Ida B. Wells

Ida B. WellsIn Death at the Fair, Ida B. Wells is distributing her pamphlet THE REASON WHY THE COLORED AMERICAN IS NOT IN THE WORLD’S COLUMBIAN EXPOSITION: THE AFRO-AMERICAN’S CONTRIBUTION TO COLUMBIAN LITERATURE   See a preview of this books on Google Book Search at:,M1

If you want to read some of the other publications that Ida B. Wells published, a few have been put online at Gutenberg:

Also at Internet Archive:

If you want to learn more about this great American woman, by all means read her autobiography CRUSADE FOR JUSTICE

And a biography was published just last year by Paula Giddings a professor at Smith College.  It is called Ida: A Sword Among Lions



Take a tour of the White City

There are a number of interesting websites about the 1893 World’s Columbian Exposition.  But one of the most fun is the UCLA project that provides an online simulation.  Try it and you can actually take a tour through the very places Emily Cabot and her friends walk through at the Fair!

Another fun site was developed by the ECUIP project, a joint project between the University of Chicago and Chicago Public Schools.  In includes an interactive map:

There is also a lecture by Professor Neil Harris of University of Chicago, but it is limited to Chicago Public Schools and UChicago:

Neil Harris, a Professor of History at the University of Chicago lectures on the history, politics, and architecture of the Columbian Exposition. Listen to his lecture or read through the transcript. NOTE: This resource is only accessible by CPS or UofC networked computers

Check it out!

And another great sites with wonderful pictures if hosted by the Illinois Institute of Technology at:

And there’s another online tour, published in 1996 at:

The front page explains:

This hypertextual thesis explores the Exposition through a virtual tour, investigates visitors’ reactions to the Fair, and analyzes the social, polictical, and cultural legacies of the World’s Columbian Exposition.

Check it out!!!

Kirkus Discoveries Review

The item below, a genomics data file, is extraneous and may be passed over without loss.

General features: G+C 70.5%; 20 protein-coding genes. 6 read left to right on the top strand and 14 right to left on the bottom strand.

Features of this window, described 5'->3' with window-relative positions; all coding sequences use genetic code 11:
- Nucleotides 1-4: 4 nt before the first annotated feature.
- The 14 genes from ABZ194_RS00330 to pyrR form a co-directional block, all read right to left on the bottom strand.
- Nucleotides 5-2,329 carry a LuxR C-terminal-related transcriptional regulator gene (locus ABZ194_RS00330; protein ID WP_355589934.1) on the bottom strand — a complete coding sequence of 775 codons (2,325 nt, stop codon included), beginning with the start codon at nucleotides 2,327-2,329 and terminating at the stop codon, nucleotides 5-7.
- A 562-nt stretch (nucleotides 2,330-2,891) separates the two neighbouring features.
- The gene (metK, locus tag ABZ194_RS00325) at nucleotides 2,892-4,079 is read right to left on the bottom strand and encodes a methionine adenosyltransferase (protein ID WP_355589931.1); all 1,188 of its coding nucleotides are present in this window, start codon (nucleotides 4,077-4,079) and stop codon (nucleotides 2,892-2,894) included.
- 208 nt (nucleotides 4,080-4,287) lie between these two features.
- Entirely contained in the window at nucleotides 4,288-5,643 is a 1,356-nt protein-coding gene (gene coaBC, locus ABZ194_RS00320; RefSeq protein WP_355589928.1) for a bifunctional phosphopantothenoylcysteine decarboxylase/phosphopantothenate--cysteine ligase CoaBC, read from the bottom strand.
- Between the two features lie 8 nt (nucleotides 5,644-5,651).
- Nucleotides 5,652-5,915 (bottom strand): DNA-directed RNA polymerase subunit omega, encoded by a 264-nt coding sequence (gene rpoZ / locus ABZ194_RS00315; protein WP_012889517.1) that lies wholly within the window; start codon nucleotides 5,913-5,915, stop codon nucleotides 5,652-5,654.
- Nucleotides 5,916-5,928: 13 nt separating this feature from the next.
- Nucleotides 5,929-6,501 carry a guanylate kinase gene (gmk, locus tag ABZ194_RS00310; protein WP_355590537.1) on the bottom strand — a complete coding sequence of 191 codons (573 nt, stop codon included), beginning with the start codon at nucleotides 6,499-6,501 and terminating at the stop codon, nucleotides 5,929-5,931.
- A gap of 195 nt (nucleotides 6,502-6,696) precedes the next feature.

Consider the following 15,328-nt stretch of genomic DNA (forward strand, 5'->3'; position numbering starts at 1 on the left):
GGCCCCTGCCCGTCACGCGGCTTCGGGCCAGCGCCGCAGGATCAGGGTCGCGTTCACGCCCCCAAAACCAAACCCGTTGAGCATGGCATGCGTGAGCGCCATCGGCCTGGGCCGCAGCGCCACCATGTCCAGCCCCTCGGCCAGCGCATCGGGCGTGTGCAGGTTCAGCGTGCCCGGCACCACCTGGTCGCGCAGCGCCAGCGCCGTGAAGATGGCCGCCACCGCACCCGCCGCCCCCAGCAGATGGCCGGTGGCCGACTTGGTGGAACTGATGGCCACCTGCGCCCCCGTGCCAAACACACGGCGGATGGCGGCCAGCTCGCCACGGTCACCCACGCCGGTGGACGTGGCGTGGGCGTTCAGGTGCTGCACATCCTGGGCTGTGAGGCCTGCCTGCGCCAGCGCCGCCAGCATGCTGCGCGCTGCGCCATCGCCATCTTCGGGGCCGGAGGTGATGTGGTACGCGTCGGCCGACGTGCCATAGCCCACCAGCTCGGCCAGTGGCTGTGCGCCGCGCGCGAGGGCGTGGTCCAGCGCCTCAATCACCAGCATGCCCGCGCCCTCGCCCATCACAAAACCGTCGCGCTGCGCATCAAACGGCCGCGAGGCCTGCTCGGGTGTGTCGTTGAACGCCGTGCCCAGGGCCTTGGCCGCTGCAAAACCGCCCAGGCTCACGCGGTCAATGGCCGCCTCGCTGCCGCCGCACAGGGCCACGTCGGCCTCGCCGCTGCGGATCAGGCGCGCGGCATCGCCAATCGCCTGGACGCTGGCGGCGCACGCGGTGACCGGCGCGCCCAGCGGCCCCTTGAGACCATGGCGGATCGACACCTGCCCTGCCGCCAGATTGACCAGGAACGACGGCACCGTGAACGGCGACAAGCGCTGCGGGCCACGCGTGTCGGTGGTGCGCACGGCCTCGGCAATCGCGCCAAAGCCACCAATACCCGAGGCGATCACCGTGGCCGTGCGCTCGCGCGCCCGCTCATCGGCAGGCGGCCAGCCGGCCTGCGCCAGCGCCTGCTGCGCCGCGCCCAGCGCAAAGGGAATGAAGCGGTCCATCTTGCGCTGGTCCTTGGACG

Kirkus Discoveries has published the following review:

A compelling tale of the Chicago World’s Fair, complete with history, mystery and a likable heroine.

Against the backdrop of the World’s Columbian Exposition of 1893, McNamara deftly weaves themes of Southern honor, Northern political graft, post-Civil War abolitionist concerns, nascent women’s suffrage and tangled familial relationships.  Emily Cabot, a graduate student of solciology at the University of Chicago, and her Boston-based family visit the Fair accompanied by her professor, Dr. Chapman.  A chance meeting with Emily’s classmate Clara, and her family and friends from Kentucky, reveals Dr. Chapman’s past romantic involvement with a Mrs. Larrimer, now the wife of a powerful Southern cotton dealer.  When Mr. Larrimer is killed, all evidence points to Dr. Chapman–or does it?  Emily’s conviction in his innocence leads to detective work ranging from high tea in frills to finagling audiences with members of the powerful Chicago political machine and finally to donning boy’s clothing and spying on a covert gambling session on the Midway.  In addition to solid pacing and engaging storytelling, teh polot incorporates historical figures like Frederick Douglass, Mayor Carter Harrison and Eugene Prendergast, nicely balancing historical exposition with narrative drive.  Racial relations under Reconstruction come alive as Emily discovers the secret in Larrimer’s past and requests the help of Ida B. Wells and her editor husband F.L. Barnett.  Emily’s own precarious position as a female graduate student involved in a scandal results in an examination of social mores and gender double standards…With and eye to her readership, McNamara includes a historical epilogue, bibliography and reding group discussion questions, as well as the first ten pages of the next Emily Cabot book DEATH AT HULL HOUSE

An energetic story of politics, racism and murder set against the whilr of the White City

Publisher’s Weekly Review

DEATH AT THE FAIR was submitted to the Amazon Breakthrough Novel Award in Fall of 2007.  As a semi-finalist, a Publisher’s Weekly reviewer provided a review:

As in THE DEVIL INTHE WHITE CITY, this yarn takes place in Chicago during the 1893 World’s Fair, and like in that nonfiction bestseller, murder intrudes on the city’s cultural uplift with surprising consequences. Emily Cabot, one of the first female graduate students at the University of Chicago, invites her mother and brother to join her in the city to attend the fair along with her teacher Dr. Stephen Chapman.  At the fair, Chapman turnspale as a ghost when he tuns into a woman who turns out to be an old flame. When her hustand is killed, and Chapman is found by the body, it is up to Emily and a rotating cast of advisors-some recognizable from your history texts, some not–to free him. The novel is well-written and without major flaws ..

The positive review was one of the reasons I went ahead to do the BookSurge publication of the book.  Especially since I have two more sequels in draft!!